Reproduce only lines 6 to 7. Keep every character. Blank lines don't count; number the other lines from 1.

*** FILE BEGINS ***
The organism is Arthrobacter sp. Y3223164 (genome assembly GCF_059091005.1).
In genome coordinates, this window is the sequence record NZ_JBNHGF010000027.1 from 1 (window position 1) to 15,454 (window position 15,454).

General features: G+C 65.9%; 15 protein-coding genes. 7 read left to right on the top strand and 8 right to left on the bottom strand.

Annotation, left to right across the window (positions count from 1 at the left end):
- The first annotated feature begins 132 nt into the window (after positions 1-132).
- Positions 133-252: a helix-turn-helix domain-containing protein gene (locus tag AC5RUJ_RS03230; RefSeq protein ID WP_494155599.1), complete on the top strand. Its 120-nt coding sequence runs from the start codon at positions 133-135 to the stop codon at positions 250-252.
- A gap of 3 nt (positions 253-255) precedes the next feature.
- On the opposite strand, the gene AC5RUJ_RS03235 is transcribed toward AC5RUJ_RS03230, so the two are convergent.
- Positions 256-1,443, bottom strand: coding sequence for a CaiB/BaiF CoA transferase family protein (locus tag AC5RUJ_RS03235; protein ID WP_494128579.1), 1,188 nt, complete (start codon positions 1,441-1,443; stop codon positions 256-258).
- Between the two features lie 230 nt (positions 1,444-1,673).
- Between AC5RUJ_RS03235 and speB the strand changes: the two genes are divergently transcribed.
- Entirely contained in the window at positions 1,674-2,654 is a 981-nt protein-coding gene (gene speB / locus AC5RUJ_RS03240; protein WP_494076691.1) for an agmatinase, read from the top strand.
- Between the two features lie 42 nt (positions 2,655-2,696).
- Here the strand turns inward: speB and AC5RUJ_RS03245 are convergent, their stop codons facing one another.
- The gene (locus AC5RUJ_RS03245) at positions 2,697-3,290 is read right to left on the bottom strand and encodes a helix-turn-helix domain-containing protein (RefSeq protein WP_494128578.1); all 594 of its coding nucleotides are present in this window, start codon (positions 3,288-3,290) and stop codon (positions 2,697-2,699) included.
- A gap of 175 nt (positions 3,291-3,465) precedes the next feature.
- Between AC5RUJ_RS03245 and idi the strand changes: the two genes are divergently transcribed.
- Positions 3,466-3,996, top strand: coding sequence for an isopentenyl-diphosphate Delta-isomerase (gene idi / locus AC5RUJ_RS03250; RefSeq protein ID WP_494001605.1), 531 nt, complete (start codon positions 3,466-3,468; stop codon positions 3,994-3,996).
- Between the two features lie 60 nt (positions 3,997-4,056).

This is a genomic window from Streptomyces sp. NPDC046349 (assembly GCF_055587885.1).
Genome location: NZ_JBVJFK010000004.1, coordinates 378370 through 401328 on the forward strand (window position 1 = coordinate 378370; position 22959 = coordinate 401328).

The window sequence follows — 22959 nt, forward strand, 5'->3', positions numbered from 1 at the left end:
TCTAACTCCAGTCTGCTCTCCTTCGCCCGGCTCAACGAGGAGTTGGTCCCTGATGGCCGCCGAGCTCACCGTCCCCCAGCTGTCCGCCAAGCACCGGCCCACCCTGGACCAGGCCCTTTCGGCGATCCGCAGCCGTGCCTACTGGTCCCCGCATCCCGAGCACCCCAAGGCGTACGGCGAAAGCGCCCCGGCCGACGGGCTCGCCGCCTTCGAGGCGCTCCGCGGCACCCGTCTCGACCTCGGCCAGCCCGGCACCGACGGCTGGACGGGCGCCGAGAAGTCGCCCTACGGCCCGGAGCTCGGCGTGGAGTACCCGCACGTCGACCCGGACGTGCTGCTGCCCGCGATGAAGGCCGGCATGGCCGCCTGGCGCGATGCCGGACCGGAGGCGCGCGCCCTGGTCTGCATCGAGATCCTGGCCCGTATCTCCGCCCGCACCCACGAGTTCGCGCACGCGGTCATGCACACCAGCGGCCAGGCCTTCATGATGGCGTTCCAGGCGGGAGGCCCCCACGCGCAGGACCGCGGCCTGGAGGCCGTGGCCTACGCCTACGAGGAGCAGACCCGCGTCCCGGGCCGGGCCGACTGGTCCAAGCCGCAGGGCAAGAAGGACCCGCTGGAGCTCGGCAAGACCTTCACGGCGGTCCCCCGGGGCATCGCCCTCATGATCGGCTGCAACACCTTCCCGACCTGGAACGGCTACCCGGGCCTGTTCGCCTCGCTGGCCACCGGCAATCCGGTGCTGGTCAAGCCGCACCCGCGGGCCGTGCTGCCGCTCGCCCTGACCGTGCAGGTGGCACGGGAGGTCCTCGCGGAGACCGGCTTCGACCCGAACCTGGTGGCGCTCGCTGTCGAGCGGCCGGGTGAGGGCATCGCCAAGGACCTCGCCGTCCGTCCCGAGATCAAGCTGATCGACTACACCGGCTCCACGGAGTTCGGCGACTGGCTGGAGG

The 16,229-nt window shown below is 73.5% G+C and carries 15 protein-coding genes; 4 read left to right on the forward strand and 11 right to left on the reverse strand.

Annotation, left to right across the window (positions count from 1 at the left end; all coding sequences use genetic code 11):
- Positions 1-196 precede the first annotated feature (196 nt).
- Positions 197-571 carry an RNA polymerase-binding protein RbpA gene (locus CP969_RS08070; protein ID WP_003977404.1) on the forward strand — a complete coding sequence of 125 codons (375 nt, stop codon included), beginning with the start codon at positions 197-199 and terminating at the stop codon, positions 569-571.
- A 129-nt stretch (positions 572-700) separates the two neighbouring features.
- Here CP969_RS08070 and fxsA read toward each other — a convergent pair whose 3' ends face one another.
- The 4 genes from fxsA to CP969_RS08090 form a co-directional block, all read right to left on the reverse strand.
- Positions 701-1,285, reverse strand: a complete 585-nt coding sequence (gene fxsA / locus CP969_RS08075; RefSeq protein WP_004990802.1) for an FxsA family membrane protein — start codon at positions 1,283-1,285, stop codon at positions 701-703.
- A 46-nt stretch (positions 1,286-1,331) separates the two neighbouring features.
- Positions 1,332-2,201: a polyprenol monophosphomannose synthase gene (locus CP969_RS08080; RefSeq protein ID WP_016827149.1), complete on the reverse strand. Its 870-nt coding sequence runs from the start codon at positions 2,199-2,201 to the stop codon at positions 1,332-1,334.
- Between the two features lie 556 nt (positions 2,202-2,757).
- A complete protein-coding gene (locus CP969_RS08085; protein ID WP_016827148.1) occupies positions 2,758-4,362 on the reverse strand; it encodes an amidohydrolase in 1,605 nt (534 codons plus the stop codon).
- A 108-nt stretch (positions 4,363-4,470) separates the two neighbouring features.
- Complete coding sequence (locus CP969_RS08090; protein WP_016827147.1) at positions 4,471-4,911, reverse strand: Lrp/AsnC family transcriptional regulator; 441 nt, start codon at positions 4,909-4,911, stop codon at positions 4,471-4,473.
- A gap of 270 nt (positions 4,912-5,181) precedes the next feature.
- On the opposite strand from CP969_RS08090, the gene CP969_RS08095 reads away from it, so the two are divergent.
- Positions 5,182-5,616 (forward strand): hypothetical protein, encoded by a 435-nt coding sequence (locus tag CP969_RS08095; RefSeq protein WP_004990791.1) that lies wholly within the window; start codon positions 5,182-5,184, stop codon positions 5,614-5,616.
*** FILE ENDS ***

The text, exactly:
- Positions 133-252: a helix-turn-helix domain-containing protein gene (locus tag AC5RUJ_RS03230; RefSeq protein ID WP_494155599.1), complete on the top strand. Its 120-nt coding sequence runs from the start codon at positions 133-135 to the stop codon at positions 250-252.
- A gap of 3 nt (positions 253-255) precedes the next feature.